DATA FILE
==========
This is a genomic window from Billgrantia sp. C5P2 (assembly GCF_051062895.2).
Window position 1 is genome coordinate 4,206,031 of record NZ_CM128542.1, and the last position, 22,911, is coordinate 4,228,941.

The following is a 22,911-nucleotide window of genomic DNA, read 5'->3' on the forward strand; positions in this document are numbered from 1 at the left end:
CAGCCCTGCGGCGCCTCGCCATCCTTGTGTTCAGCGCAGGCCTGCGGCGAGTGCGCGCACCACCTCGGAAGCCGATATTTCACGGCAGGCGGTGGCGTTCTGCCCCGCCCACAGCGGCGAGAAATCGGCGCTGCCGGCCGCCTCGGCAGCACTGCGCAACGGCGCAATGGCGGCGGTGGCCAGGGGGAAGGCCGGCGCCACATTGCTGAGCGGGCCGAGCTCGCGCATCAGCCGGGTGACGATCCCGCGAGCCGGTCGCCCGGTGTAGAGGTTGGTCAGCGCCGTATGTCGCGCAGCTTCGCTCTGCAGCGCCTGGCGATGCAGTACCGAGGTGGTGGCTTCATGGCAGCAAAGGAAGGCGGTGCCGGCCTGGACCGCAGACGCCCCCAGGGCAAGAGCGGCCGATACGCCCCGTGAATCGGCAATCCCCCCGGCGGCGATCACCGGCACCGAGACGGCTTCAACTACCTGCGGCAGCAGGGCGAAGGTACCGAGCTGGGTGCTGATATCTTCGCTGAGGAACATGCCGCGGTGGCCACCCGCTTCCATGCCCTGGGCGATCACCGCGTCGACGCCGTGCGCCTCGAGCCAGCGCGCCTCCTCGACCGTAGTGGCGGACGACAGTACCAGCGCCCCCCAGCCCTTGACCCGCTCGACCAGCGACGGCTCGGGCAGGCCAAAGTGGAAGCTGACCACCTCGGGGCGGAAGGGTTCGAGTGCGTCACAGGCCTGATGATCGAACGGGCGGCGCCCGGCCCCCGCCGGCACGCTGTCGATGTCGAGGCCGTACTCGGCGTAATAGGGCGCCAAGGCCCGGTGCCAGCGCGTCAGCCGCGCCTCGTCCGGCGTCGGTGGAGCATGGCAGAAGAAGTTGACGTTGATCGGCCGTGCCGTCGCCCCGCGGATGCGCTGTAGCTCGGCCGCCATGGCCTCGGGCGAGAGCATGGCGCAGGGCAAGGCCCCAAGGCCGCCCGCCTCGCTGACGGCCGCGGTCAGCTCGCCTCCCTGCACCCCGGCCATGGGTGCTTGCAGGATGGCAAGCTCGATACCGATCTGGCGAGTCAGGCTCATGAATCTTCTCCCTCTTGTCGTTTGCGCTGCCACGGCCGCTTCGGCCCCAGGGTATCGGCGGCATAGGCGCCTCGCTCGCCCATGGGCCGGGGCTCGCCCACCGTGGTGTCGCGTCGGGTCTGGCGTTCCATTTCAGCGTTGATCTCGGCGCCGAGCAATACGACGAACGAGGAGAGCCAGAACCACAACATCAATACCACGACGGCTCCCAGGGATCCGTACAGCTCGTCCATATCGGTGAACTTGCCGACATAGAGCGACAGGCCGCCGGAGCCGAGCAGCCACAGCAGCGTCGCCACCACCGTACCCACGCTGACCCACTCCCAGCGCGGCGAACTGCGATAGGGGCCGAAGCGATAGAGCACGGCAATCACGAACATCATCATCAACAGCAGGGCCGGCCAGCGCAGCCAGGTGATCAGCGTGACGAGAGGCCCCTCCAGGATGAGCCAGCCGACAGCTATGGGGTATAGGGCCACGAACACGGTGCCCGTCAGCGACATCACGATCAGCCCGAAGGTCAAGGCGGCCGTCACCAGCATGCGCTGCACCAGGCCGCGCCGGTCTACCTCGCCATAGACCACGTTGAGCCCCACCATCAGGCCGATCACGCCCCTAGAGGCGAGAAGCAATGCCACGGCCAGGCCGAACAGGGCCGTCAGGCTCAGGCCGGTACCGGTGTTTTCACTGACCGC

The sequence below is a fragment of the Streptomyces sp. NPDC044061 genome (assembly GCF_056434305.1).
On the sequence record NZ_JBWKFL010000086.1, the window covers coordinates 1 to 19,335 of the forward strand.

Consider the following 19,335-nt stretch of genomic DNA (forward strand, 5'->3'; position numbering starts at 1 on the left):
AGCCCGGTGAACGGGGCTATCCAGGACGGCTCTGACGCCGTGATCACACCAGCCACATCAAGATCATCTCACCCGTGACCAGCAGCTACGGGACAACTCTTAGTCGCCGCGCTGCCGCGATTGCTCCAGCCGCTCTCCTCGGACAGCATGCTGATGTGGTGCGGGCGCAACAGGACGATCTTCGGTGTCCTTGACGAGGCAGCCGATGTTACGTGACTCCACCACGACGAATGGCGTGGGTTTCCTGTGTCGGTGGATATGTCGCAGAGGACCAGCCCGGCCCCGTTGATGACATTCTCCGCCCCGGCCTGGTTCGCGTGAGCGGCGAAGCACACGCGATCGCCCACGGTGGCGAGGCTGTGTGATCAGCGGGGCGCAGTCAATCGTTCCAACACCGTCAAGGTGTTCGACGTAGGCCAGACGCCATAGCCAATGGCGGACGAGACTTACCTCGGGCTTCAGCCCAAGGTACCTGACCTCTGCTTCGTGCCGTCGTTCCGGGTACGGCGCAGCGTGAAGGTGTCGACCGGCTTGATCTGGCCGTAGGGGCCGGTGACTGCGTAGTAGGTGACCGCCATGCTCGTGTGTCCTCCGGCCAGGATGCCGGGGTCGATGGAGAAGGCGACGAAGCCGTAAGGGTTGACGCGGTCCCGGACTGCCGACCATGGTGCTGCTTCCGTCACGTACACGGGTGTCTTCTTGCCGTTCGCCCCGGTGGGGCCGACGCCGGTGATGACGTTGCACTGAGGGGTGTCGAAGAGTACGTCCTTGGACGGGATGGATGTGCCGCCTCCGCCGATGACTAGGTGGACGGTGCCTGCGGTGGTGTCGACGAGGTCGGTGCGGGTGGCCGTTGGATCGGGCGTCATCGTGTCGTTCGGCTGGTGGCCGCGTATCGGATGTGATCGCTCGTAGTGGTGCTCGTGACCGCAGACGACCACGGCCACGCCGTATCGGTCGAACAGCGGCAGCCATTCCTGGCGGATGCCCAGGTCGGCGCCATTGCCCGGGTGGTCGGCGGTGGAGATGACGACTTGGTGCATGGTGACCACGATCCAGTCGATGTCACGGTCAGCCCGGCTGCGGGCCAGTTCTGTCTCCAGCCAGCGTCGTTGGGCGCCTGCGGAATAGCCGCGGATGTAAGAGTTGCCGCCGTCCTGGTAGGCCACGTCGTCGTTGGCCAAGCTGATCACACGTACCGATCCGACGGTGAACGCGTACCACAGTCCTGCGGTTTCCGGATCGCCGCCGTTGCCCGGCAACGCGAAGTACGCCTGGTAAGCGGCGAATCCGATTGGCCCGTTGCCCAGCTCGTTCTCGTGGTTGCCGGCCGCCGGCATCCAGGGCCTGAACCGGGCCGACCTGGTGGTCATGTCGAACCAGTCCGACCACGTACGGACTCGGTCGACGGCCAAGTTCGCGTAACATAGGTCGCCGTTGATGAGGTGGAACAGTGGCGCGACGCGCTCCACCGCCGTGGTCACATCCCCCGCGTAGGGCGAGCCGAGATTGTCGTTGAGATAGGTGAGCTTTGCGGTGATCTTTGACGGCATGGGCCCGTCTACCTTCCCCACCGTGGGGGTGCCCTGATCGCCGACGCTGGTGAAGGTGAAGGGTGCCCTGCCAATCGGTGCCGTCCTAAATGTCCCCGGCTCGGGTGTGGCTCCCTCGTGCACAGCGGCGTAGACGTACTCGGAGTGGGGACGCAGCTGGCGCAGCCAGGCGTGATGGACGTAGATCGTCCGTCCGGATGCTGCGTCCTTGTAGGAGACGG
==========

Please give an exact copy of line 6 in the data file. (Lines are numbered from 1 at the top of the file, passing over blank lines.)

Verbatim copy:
On the sequence record NZ_JBWKFL010000086.1, the window covers coordinates 1 to 19,335 of the forward strand.